UCLA develops new hologram technology for chronic disease diagnosis
US researchers at the University of California, Los Angeles (UCLA) have developed a new system to aid easy and less expensive diagnosis of chronic diseases in remote areas.
Designed to create three-dimensional (3D) images of tissue samples, the new system features optical hardware, a lens-free microscope, and algorithms.
The system is intended to replace costly lab equipment primarily in developing countries and remote areas that do not have access to the existing devices for tissue biopsies.
It can be used to make biological samples transparent and later image them using a lens-free microscope.
UCLA Electrical and Computer Engineering and Bioengineering professor Aydogan Ozcan said: “Although technological advances have allowed physicians to remotely access medical data to perform diagnoses, there is still an urgent need for a reliable, inexpensive means for disease imaging and identification, particularly in low-resource settings, for pathology, biomedical research and related applications.”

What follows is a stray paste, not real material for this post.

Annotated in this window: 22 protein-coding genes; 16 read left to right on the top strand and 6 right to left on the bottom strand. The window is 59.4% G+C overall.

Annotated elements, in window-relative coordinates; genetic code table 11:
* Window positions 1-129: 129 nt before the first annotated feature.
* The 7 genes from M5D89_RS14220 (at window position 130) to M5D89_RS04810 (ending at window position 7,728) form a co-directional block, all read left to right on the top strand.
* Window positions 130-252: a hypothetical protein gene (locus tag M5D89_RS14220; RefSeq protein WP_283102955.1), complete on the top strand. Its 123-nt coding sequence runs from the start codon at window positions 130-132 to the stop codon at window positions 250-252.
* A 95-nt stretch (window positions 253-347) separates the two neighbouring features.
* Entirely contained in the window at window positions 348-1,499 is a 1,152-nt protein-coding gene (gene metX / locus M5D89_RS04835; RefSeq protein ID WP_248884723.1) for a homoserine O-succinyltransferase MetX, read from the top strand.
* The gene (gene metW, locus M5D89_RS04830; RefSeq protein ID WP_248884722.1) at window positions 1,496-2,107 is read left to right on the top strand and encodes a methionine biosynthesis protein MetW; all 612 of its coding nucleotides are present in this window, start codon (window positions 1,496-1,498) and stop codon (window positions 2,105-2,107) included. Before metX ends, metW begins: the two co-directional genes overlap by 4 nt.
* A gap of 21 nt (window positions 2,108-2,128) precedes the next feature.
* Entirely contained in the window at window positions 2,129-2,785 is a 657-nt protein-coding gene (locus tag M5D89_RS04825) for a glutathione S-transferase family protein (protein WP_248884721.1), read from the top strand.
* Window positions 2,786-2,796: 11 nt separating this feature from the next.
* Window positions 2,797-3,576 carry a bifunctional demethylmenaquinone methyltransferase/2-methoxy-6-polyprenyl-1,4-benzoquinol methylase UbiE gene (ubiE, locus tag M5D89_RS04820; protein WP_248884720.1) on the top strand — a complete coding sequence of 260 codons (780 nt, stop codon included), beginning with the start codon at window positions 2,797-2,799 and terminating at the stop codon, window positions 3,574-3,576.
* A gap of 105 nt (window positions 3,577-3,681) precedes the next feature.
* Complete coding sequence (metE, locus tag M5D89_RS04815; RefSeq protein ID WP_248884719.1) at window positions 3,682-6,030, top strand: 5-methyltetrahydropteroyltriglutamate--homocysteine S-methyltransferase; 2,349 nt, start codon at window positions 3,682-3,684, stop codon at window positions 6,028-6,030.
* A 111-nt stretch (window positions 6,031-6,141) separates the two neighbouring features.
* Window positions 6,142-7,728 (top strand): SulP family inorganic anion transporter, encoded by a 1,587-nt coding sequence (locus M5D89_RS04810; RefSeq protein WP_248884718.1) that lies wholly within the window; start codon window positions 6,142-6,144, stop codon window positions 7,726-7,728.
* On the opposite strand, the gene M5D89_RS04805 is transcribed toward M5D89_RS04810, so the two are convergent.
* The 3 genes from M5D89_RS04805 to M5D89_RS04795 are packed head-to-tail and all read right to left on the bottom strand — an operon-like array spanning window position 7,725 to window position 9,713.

To prepare the samples, the research team used a technique called Clarity that employs a chemical process to remove fat and retain proteins and DNA in the tissue, making it transparent.
To stain the samples, the team used coloured, light-absorbing dyes, which did not have noticeable signal degradation over time.
The researchers then used their newly developed holographic lens-free microscope device to produce 3D images using one-tenth of the image data required by standard scanning optical microscopes.
Thick samples and large sample volumes can be studied using the new device, providing an advantage during conditions where equipment for obtaining thin samples is not accessible.
The researchers used a silicon chip with millions of photo detectors for mounting the tissue sample to allow enhancement of resolution and view of various cross-sections of the sample.
Image: Rendering of a lens-free holographic microscope that uses a silicon chip and computer algorithms to create 3-D images of tissue samples. Photo: courtesy of Ozcan Research Group/UCLA.